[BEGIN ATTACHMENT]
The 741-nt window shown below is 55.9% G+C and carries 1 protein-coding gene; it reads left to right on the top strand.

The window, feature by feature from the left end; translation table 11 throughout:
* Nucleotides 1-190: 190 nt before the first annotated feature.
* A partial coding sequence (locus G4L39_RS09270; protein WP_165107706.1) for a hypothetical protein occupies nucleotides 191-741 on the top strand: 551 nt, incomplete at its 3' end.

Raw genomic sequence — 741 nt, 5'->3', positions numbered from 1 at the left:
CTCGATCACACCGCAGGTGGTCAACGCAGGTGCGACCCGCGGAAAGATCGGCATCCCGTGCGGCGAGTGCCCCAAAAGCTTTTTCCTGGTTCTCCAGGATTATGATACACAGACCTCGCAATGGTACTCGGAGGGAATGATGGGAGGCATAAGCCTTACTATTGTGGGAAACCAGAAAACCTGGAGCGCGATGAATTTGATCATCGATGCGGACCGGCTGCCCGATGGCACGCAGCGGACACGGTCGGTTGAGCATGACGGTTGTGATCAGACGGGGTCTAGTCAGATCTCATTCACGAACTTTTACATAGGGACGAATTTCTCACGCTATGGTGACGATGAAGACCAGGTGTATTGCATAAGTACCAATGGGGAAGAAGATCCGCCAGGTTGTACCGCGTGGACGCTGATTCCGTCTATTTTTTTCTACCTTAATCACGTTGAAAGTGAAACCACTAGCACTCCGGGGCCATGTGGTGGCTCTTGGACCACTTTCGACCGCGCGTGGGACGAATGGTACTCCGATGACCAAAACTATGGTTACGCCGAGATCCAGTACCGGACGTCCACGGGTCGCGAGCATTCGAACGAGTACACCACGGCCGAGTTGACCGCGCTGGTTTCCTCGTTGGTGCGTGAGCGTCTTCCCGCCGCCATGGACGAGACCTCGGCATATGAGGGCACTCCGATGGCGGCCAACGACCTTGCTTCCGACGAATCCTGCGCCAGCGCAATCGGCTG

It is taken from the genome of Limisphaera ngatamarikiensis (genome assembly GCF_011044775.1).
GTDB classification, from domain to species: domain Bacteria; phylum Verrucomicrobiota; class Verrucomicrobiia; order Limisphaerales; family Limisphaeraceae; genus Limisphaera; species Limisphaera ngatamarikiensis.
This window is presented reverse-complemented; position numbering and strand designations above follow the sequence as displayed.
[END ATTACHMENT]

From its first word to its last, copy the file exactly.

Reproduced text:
The 741-nt window shown below is 55.9% G+C and carries 1 protein-coding gene; it reads left to right on the top strand.

The window, feature by feature from the left end; translation table 11 throughout:
* Nucleotides 1-190: 190 nt before the first annotated feature.
* A partial coding sequence (locus G4L39_RS09270; protein WP_165107706.1) for a hypothetical protein occupies nucleotides 191-741 on the top strand: 551 nt, incomplete at its 3' end.

Raw genomic sequence — 741 nt, 5'->3', positions numbered from 1 at the left:
CTCGATCACACCGCAGGTGGTCAACGCAGGTGCGACCCGCGGAAAGATCGGCATCCCGTGCGGCGAGTGCCCCAAAAGCTTTTTCCTGGTTCTCCAGGATTATGATACACAGACCTCGCAATGGTACTCGGAGGGAATGATGGGAGGCATAAGCCTTACTATTGTGGGAAACCAGAAAACCTGGAGCGCGATGAATTTGATCATCGATGCGGACCGGCTGCCCGATGGCACGCAGCGGACACGGTCGGTTGAGCATGACGGTTGTGATCAGACGGGGTCTAGTCAGATCTCATTCACGAACTTTTACATAGGGACGAATTTCTCACGCTATGGTGACGATGAAGACCAGGTGTATTGCATAAGTACCAATGGGGAAGAAGATCCGCCAGGTTGTACCGCGTGGACGCTGATTCCGTCTATTTTTTTCTACCTTAATCACGTTGAAAGTGAAACCACTAGCACTCCGGGGCCATGTGGTGGCTCTTGGACCACTTTCGACCGCGCGTGGGACGAATGGTACTCCGATGACCAAAACTATGGTTACGCCGAGATCCAGTACCGGACGTCCACGGGTCGCGAGCATTCGAACGAGTACACCACGGCCGAGTTGACCGCGCTGGTTTCCTCGTTGGTGCGTGAGCGTCTTCCCGCCGCCATGGACGAGACCTCGGCATATGAGGGCACTCCGATGGCGGCCAACGACCTTGCTTCCGACGAATCCTGCGCCAGCGCAATCGGCTG

It is taken from the genome of Limisphaera ngatamarikiensis (genome assembly GCF_011044775.1).
GTDB classification, from domain to species: domain Bacteria; phylum Verrucomicrobiota; class Verrucomicrobiia; order Limisphaerales; family Limisphaeraceae; genus Limisphaera; species Limisphaera ngatamarikiensis.
This window is presented reverse-complemented; position numbering and strand designations above follow the sequence as displayed.